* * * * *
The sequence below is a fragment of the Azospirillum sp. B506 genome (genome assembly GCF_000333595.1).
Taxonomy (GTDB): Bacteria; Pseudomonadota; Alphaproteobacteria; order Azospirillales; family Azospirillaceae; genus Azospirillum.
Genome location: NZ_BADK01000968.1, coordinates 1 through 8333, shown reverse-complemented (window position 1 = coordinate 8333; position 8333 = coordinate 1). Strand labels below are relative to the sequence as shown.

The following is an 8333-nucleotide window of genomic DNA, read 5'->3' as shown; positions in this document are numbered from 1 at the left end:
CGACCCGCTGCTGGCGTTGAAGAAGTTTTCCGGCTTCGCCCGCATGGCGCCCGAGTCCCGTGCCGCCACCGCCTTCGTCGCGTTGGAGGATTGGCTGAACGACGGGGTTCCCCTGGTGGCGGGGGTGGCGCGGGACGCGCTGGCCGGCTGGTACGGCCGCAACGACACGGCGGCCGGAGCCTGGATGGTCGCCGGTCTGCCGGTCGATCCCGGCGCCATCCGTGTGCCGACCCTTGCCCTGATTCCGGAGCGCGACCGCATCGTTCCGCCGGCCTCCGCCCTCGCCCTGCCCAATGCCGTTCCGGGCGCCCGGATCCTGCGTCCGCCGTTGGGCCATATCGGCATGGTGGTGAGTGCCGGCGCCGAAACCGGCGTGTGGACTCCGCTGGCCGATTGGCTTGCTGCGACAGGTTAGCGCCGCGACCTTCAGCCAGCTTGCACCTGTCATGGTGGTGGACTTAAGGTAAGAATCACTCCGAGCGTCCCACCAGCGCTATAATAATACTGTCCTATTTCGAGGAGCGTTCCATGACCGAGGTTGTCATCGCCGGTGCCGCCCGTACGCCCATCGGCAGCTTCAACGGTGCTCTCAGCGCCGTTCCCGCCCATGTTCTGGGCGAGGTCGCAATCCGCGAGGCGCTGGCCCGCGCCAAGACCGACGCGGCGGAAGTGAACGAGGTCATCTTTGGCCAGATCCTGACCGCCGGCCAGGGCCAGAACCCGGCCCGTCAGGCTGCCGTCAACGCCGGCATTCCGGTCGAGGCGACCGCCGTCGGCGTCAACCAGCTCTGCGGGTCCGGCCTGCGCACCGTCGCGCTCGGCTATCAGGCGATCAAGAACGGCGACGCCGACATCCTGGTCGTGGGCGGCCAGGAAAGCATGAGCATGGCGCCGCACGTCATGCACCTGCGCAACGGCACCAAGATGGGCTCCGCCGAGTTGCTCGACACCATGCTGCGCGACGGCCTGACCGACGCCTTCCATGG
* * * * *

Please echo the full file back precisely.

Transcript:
The sequence below is a fragment of the Azospirillum sp. B506 genome (genome assembly GCF_000333595.1).
Taxonomy (GTDB): Bacteria; Pseudomonadota; Alphaproteobacteria; order Azospirillales; family Azospirillaceae; genus Azospirillum.
Genome location: NZ_BADK01000968.1, coordinates 1 through 8333, shown reverse-complemented (window position 1 = coordinate 8333; position 8333 = coordinate 1). Strand labels below are relative to the sequence as shown.

The following is an 8333-nucleotide window of genomic DNA, read 5'->3' as shown; positions in this document are numbered from 1 at the left end:
CGACCCGCTGCTGGCGTTGAAGAAGTTTTCCGGCTTCGCCCGCATGGCGCCCGAGTCCCGTGCCGCCACCGCCTTCGTCGCGTTGGAGGATTGGCTGAACGACGGGGTTCCCCTGGTGGCGGGGGTGGCGCGGGACGCGCTGGCCGGCTGGTACGGCCGCAACGACACGGCGGCCGGAGCCTGGATGGTCGCCGGTCTGCCGGTCGATCCCGGCGCCATCCGTGTGCCGACCCTTGCCCTGATTCCGGAGCGCGACCGCATCGTTCCGCCGGCCTCCGCCCTCGCCCTGCCCAATGCCGTTCCGGGCGCCCGGATCCTGCGTCCGCCGTTGGGCCATATCGGCATGGTGGTGAGTGCCGGCGCCGAAACCGGCGTGTGGACTCCGCTGGCCGATTGGCTTGCTGCGACAGGTTAGCGCCGCGACCTTCAGCCAGCTTGCACCTGTCATGGTGGTGGACTTAAGGTAAGAATCACTCCGAGCGTCCCACCAGCGCTATAATAATACTGTCCTATTTCGAGGAGCGTTCCATGACCGAGGTTGTCATCGCCGGTGCCGCCCGTACGCCCATCGGCAGCTTCAACGGTGCTCTCAGCGCCGTTCCCGCCCATGTTCTGGGCGAGGTCGCAATCCGCGAGGCGCTGGCCCGCGCCAAGACCGACGCGGCGGAAGTGAACGAGGTCATCTTTGGCCAGATCCTGACCGCCGGCCAGGGCCAGAACCCGGCCCGTCAGGCTGCCGTCAACGCCGGCATTCCGGTCGAGGCGACCGCCGTCGGCGTCAACCAGCTCTGCGGGTCCGGCCTGCGCACCGTCGCGCTCGGCTATCAGGCGATCAAGAACGGCGACGCCGACATCCTGGTCGTGGGCGGCCAGGAAAGCATGAGCATGGCGCCGCACGTCATGCACCTGCGCAACGGCACCAAGATGGGCTCCGCCGAGTTGCTCGACACCATGCTGCGCGACGGCCTGACCGACGCCTTCCATGG